In a place like Michigan, where cold temperatures start to settle in around October and snow can fall into April, any initiative that can extend the growing season, for example, a hoophouse, can be a boon.
A hoophouse is a structure consisting of a series of hoops covered in plastic. Using this structure, a farmer can grow crops year-round. If you’ve ever driven around Ann Arbor, Michigan, and seen hoophouses standing proudly on farm properties, then you’ve likely seen the work of Nifty Hoops and its owner, Jeff McCabe.
For going on a decade, McCabe has helped farmers, nonprofits, and community centers grow their own food quickly and affordably by providing education and resources. It all began back in 2008, when McCabe started Selma Café, a philanthropic restaurant based out of his home in Ann Arbor.
One day a week, he opened his doors to the community. And on a typical Friday, McCabe and local chefs would serve 200 people and raise an average of $2,500. Over the course of 4 years, McCabe turned over $400,000 into loans for local farmers to install hoophouses.
In 2011, McCabe expanded his support of local farmers by founding the Tilian Farm Development Center, which provides beginning farmers with access to land, resources, equipment, and education. Some of those farmers received loans for hoophouses, which McCabe helped them install. He noticed, however, that many traditional hoophouses were a pain to construct and they lacked the durability required to withstand Michigan’s four seasons.
McCabe decided to do something about it, so he started designing his own hoophouses, with the needs of Michigan growers in mind. Today, McCabe owns Nifty Hoops, a company that offers innovative, durable hoophouses across Michigan and the Midwest. McCabe and his team can install a hoophouse in a single day.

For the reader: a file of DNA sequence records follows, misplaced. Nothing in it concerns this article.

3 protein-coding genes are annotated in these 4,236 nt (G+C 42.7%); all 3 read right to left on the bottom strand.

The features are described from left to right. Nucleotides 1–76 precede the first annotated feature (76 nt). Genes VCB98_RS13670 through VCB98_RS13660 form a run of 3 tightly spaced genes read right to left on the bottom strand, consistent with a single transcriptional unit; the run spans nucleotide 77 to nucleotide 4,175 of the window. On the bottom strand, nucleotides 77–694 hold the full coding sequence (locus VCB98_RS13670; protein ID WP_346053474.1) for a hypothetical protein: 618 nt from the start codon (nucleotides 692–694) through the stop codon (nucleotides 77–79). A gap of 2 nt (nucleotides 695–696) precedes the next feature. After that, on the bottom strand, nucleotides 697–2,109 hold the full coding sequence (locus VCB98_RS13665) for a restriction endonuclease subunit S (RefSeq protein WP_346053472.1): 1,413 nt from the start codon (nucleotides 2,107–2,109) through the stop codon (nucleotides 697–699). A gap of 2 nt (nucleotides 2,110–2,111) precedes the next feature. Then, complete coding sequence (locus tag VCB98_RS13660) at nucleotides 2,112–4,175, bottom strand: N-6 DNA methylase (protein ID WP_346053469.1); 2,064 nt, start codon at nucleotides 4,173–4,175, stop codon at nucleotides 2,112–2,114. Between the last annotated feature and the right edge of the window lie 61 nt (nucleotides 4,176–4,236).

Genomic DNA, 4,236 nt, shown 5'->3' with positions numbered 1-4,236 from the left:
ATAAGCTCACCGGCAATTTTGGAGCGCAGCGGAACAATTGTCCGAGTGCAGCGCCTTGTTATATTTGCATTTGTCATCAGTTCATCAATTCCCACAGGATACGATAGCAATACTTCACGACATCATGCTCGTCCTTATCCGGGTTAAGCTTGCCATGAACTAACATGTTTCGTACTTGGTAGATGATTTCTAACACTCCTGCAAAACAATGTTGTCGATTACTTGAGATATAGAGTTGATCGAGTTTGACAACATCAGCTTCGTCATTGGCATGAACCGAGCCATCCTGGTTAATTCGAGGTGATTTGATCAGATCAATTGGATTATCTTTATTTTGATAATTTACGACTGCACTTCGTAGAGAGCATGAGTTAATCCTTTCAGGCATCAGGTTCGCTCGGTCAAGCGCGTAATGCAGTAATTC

Those hoophouses, which McCabe designed working closely with four-season growers, have provided immense benefit for local formers.
But don’t take my word for it. Here’s what Nifty Hoops customer and farmer Brian Bates from Bear Creek Organic Farm has to say:
“Aside from the excellent service, quality workmanship, lightning-fast construction, and savvy grower friendly features, this product stands for itself. [During some] horrific weather […], we were out of town and watching destruction on Facebook. We know 8 local growers who use hoophouses near us. Of those 8, 7 farms sustained damage, had poly torn to shreds, or lost their hoophouses entirely. When we returned home, we were relieved to see our hoophouses unfazed, undamaged, and in strong health. Crops are growing wonderfully and customers are happy. When you watch every single neighboring farmer sustain serious damage to their hoophouses, you know you’ve got a superior product.”
Hoophouses give farmers like Bates the ability to grow more food throughout the year — even in unpredictable weather. And with more growing opportunity comes the need for cold storage.
Enter the CoolBot. Smaller farms need an efficient and affordable way to store crops. They’ve grown out of a refrigerator, but they don’t want a large commercial cooler (or its associated cost).
The CoolBot meets growers halfway and is a logical counterpart to hoophouses, McCabe says. Why? Because they add value throughout the year. “I see the CoolBot being super integral to farms. It’s great and I can’t imagine it not existing. It’s something between a refrigerator and a big commercial cooler. I don’t know what we’d be doing if we didn’t have the CoolBot.”
He may expand Nifty Hoops into other regions eventually. But for now, he and his team are focusing on the local community, building hoophouses for schools, hospitals, and nonprofits, particularly in areas with underserved populations. He also recently installed eight hoophouses at Recovery Park in Detroit.
To keep up with what’s new in hoophouses and other projects McCabe is working on, check out Nifty Hoops on Twitter and Facebook, and read more from the Nifty Hoops Blog. And if you’re a grower in Michigan or Midwest and in the need of a top-quality hoophouse, be sure to give him a call.